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NBA players are among the most marketable athletes on earth, and have long cashed in via individual endorsement deals. But for years, the leaguenot its starshad control over group licensing deals that governed huge product categories like jerseys, trading cards and video games.

That changed last summer when a new collective bargaining agreement gave the players union more power to craft licensing deals. The upshot is that the union can now strike brand deals for off-court activities with marketers that are not official NBA sponsors. So even though PepsiCo is the NBA's official sponsor, Coke could hypothetically strike a deal with a group of players, as long as the marketer does not use logos controlled by the league.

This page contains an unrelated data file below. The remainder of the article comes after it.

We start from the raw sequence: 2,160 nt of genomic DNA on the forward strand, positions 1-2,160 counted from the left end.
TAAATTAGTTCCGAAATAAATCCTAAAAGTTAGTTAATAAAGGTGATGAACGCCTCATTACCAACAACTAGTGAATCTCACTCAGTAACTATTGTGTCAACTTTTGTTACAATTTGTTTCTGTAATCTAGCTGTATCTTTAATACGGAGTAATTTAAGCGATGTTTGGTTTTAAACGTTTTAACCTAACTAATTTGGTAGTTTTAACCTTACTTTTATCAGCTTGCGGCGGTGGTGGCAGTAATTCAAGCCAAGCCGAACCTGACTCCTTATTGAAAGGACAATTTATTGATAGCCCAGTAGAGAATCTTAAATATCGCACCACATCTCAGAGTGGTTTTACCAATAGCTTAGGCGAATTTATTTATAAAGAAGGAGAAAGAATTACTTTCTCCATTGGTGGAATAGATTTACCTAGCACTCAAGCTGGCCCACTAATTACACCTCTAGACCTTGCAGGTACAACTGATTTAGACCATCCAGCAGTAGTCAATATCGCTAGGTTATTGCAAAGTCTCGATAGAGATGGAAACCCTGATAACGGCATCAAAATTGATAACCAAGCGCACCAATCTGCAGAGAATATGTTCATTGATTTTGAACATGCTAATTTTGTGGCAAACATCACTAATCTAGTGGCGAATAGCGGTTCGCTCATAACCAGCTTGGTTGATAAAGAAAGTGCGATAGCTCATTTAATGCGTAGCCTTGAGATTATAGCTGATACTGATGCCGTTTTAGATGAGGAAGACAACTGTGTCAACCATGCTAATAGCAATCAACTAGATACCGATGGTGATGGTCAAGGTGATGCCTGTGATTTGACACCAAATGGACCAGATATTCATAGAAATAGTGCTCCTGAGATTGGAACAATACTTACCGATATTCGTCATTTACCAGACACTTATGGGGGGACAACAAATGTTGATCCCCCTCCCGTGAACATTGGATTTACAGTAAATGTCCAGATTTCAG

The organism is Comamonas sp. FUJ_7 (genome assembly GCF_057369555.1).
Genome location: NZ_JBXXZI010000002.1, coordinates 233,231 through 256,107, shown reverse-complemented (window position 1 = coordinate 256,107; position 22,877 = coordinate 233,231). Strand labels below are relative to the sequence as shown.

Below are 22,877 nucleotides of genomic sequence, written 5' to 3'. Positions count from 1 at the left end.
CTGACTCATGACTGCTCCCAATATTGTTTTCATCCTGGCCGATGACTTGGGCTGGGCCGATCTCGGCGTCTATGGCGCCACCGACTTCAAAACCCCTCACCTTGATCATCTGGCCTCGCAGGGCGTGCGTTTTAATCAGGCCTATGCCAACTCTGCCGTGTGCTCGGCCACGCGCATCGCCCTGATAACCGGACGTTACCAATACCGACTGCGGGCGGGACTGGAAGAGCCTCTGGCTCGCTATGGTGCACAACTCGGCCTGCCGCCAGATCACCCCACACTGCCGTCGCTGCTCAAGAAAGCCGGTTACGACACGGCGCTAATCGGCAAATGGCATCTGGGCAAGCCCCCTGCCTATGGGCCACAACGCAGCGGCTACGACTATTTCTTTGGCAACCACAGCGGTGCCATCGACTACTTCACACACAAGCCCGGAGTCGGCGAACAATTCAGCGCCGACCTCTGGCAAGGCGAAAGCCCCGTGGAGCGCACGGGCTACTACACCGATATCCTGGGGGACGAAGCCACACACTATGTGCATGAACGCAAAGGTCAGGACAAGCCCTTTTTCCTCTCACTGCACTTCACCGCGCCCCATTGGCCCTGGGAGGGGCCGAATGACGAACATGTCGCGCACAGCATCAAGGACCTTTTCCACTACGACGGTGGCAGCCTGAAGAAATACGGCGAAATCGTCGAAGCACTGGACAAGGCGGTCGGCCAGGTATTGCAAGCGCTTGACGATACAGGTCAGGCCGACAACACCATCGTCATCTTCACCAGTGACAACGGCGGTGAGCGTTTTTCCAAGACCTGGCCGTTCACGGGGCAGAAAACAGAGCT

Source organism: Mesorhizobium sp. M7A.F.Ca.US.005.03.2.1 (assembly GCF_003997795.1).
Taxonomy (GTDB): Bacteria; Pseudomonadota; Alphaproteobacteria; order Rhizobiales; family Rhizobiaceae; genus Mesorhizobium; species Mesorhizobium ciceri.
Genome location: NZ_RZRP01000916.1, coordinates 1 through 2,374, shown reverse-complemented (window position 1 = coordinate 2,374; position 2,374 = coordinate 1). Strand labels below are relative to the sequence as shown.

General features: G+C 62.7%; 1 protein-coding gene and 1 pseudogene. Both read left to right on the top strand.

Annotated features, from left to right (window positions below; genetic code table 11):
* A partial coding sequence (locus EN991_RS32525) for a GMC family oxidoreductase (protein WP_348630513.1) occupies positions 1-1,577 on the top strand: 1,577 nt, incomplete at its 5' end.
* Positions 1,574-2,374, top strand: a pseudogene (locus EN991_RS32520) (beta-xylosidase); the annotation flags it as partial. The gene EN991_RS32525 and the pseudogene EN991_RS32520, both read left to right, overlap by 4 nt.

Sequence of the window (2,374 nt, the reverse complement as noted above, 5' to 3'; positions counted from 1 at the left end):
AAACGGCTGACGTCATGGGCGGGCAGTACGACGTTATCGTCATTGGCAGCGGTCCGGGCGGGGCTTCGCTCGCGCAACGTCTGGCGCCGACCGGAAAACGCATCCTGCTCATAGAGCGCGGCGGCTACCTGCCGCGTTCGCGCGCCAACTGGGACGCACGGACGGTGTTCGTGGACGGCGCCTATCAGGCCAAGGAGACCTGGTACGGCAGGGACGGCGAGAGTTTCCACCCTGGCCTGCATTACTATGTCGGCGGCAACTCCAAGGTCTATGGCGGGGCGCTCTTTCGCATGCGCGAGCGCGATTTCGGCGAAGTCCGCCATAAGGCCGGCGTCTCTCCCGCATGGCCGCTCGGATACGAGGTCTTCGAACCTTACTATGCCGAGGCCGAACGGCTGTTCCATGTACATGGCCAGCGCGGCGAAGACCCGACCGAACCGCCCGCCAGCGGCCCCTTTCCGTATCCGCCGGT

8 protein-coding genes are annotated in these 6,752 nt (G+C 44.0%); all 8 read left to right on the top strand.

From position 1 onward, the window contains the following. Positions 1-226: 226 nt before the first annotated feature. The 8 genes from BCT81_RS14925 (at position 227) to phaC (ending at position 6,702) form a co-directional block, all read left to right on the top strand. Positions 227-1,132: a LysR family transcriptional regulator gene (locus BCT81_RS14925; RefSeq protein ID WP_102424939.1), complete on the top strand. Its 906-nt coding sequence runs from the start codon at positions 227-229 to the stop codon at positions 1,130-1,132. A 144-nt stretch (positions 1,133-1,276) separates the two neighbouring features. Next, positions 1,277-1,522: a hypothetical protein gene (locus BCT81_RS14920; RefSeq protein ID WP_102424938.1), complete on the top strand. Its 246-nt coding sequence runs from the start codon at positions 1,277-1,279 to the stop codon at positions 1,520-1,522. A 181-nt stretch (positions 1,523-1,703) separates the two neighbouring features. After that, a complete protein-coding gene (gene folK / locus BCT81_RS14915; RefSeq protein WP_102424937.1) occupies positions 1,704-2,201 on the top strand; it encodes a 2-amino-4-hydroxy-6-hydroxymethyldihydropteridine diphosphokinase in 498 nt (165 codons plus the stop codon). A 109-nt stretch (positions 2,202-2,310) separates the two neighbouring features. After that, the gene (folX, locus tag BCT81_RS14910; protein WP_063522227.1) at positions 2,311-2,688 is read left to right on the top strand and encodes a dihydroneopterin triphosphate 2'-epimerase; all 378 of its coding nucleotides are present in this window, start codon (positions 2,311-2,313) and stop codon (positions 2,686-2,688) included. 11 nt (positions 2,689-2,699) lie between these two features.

Now the union is signaling it wants to more aggressively leverage its newfound freedom by bolstering its marketing arm, known as Think450 in reference to the league's full component of 450 players. On Thursday, Think450 announced its first board of directors, including heavy hitters from the entertainment, banking and education industries.

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